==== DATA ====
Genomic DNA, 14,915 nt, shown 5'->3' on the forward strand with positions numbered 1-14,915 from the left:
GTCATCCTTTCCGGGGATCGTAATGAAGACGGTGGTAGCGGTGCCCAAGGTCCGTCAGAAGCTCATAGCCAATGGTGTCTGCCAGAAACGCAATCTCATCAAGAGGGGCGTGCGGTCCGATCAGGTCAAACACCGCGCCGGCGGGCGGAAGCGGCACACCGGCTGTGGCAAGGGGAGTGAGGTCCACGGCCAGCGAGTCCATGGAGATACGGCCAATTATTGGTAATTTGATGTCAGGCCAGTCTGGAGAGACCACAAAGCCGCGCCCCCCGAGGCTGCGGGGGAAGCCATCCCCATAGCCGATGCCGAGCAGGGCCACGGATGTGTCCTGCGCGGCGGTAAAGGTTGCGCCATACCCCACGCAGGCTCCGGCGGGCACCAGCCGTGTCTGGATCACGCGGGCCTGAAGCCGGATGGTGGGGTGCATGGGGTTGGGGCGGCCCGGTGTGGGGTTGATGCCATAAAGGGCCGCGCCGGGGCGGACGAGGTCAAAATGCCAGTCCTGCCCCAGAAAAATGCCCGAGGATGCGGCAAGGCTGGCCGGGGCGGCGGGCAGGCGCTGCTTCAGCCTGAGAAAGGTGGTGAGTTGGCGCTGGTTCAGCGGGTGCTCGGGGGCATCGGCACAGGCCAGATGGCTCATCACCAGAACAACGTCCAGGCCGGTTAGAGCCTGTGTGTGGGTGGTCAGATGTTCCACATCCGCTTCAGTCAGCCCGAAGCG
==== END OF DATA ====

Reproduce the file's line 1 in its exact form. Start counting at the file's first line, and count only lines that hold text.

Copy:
Genomic DNA, 14,915 nt, shown 5'->3' on the forward strand with positions numbered 1-14,915 from the left: